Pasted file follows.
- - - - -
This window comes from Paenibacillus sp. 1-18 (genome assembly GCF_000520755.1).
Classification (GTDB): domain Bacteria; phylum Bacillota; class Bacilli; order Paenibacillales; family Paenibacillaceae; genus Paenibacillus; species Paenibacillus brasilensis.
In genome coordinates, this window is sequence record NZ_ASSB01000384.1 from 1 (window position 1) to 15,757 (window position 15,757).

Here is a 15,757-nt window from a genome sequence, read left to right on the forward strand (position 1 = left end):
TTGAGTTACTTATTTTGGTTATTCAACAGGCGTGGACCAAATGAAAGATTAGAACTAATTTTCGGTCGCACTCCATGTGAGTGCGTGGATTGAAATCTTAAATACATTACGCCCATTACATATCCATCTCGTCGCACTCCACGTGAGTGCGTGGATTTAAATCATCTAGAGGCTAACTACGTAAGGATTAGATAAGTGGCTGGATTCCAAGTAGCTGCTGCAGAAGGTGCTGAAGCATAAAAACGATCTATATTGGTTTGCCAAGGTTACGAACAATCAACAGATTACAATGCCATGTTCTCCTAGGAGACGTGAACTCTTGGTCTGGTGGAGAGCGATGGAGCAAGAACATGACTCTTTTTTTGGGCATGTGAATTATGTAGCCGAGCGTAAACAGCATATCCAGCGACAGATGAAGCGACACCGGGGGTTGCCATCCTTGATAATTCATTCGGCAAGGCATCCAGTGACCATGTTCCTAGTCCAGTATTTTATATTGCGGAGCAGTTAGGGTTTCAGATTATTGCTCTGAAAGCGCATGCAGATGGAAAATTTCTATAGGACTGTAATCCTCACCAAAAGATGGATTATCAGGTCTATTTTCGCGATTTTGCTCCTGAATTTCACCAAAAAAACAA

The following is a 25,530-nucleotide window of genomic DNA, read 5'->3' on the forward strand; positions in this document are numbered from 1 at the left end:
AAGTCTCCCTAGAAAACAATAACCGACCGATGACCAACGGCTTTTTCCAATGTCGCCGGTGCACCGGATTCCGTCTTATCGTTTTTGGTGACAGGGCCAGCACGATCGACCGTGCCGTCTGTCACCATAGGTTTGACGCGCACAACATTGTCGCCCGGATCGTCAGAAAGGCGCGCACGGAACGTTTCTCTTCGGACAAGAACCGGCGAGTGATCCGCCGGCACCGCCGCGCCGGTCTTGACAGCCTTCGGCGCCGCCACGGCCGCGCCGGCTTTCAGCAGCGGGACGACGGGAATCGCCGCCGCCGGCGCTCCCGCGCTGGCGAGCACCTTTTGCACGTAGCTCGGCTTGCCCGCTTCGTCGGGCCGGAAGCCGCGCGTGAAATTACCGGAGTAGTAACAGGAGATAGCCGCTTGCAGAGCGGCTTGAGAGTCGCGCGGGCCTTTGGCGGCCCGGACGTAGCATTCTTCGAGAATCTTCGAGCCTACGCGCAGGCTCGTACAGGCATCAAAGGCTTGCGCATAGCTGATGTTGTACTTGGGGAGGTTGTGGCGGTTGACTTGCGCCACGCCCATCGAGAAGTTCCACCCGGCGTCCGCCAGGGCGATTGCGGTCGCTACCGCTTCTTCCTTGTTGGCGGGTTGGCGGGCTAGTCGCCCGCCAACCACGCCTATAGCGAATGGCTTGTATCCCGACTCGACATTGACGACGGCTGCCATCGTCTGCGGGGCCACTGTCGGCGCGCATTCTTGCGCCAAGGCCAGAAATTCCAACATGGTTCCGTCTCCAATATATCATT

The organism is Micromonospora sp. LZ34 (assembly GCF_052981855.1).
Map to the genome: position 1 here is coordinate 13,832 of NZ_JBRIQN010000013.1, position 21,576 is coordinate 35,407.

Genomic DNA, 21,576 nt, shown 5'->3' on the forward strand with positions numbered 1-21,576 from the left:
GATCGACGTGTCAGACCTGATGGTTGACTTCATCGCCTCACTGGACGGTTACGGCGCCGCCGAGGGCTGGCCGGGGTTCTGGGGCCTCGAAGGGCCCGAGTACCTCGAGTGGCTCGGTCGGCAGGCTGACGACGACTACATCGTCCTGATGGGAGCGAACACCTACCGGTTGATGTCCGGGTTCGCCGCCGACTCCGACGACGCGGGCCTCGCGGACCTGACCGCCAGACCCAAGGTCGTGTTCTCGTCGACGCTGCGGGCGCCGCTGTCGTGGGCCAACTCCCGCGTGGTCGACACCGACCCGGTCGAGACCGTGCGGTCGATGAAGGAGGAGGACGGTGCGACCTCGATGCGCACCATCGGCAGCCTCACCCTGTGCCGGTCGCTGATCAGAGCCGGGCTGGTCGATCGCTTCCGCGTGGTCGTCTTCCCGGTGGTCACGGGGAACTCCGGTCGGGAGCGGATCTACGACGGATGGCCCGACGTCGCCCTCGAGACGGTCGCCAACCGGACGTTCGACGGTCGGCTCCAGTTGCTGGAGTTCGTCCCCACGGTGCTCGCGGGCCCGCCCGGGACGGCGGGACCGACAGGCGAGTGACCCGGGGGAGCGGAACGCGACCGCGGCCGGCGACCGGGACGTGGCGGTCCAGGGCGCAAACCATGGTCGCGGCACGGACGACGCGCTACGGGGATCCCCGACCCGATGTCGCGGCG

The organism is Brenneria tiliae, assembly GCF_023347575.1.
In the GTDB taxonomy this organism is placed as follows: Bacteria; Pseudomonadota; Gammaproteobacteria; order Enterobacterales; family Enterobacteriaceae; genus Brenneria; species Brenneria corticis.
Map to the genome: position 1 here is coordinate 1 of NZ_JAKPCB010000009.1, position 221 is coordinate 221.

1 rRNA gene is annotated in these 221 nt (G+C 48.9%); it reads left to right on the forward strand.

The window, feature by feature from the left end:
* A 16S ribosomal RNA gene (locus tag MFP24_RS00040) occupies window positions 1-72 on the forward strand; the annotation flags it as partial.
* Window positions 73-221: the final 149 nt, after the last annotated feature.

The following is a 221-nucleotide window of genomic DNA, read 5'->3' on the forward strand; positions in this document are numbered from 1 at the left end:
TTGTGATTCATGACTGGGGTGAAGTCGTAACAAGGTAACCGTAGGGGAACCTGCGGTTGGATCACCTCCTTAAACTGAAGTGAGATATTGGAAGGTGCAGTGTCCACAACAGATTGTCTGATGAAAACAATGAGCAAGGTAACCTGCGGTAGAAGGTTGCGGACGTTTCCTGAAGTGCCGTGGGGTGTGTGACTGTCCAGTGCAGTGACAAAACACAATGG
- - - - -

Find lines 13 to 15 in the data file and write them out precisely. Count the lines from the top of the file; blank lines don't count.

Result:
In the GTDB taxonomy this organism is placed as follows: Bacteria; Pseudomonadota; Gammaproteobacteria; order Enterobacterales; family Enterobacteriaceae; genus Brenneria; species Brenneria corticis.
Map to the genome: position 1 here is coordinate 1 of NZ_JAKPCB010000009.1, position 221 is coordinate 221.

1 rRNA gene is annotated in these 221 nt (G+C 48.9%); it reads left to right on the forward strand.